A technique called lead-through programming has been recog- nized as a very convenient way of programming robots. During lead-through programming , the programmer moves the tool or work object mounted on the robot by hand to positions along the robot path to be programmed , and records the motions into a memory in the robot controller.

The robot controller is switched into a compliant control mode, in which the robot has a reduced stiffness in at least one of the axes or in at least one Cartesian direction or orientation , before the cali bration begins. Thereafter the robot is programmed by means of lead-through of the robot at the same time as the controller is in the compliant control mode. By switching the robot into the compliant control mode the robot is made compliant and easy to move by hand . The calibration procedure according to the invention will then be:

1 . When programming the robot the platform 3 with the robot is moved into a suitable position in the robot cell making it possi- ble to reach all positions to be programmed .

2. The platform is placed on the floor (in the simplest case just by setting it down without any clamping). 3. The controller 2 is connected to the cell power and electronics.

4. The robot controller is ordered to switch to compliant control mode, for example with gravity compensation , and the operator moves the first part 14 of the kinematics coupling to get in 6 points contact with the cell-mounted fixed part 16 of the kine- matics coupling . When in full contact the robot controller is ordered to register the axis positions of the robot and to calculate from a kinematic model of the robot the position and orientation of the base coordinate system of the robot in relation to a world coordinate system. In cases when no world coordinate system is defined , the tool coordinate system at the time of the registration of the joint positions can be used as a world coordinate system . The programmer then does not need to bother about any definition of a world coordinate system.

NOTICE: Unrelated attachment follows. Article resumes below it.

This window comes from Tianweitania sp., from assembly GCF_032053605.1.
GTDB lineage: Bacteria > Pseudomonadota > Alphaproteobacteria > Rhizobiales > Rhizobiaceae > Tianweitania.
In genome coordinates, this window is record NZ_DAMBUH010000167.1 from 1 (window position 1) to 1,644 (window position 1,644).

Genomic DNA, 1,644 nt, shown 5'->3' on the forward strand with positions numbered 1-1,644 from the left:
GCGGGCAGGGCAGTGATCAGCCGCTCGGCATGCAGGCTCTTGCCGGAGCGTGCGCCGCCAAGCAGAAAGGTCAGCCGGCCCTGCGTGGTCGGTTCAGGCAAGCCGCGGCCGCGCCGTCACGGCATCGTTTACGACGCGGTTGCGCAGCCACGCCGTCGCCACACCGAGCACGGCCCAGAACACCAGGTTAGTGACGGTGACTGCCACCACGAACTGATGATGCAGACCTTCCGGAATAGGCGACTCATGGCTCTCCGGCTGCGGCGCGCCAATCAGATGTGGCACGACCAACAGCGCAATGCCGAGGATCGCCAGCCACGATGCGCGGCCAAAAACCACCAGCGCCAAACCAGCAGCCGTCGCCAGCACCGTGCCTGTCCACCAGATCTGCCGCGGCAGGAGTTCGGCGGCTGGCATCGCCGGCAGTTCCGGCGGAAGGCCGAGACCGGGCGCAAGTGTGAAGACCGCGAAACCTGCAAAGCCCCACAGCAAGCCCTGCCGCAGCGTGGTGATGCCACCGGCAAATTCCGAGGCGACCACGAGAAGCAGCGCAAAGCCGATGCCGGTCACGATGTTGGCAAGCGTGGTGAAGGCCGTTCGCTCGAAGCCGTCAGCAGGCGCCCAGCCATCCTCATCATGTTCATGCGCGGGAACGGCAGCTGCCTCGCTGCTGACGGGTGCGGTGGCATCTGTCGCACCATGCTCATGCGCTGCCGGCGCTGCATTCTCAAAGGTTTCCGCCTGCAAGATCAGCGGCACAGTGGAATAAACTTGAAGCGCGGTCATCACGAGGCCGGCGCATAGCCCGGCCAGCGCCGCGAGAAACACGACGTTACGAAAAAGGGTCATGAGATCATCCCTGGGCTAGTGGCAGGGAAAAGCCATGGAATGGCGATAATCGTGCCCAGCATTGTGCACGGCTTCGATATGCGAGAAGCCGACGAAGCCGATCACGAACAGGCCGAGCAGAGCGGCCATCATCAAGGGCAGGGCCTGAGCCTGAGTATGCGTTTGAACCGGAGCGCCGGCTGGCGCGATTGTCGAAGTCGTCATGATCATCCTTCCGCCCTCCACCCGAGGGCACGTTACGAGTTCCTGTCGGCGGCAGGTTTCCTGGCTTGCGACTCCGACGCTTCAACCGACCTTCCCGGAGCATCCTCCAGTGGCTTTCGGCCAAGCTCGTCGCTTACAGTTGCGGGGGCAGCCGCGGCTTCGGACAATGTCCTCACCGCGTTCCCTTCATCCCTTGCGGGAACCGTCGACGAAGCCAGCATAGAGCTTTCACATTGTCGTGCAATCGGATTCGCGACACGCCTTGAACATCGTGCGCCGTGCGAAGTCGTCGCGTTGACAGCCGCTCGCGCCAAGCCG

5. If there are tables, fixtures, jigs, room fixed tools, robot fixed tools or optional robots that need to be calibrated this is made after the definition of the robot base coordinate system. The robot can then be used for the definition of the different coordinate systems defining the optional equipment. Figure 3 outlines an example of some coordinate systems that can be involved and according to this figure the calibration procedure in steps 4 and 5 can be explained : The left cell-mounted fixed part of the kinematic coupling defines a fixed kinematics coupling coordinate system 61 , which will be the reference for all cali bration- activities in the robot cell . A wrist flange coordinate system 63 is defined in fixed relation to the wrist flange.

When the robot wrist-mounted part 14 of the kinematic coupling is in 6 DOF contact with the fixed part 1 6, the wrist flange coordinate system 63 obtains a position and orientation accurately related to the fixed kinematics coupling coordinated system 61 . Since the wrist flange coordinate system 63 is defined by the robot manufacturer, the world coordinate system can be auto- matically set to the wrist flange coordinate system 63 (in relation to the robot base coordinate system in accordance with the kinematics model of the robot) when the kinematics coupling is in 6 DOF contact. The coordinate system of the kinematics coupling 61 and the relation 62 between the coordinate systems 61 and 63 are then not needed as long as the robot wrist fixed kinematics coupling part 14 always has a fixed relation to the tool flange of the robot. Thus, the world coordinate system 63 can be defined and by means of the kinematics 64 the base coordinate system of the robot can be calculated at the time of cell calibration and robot programming .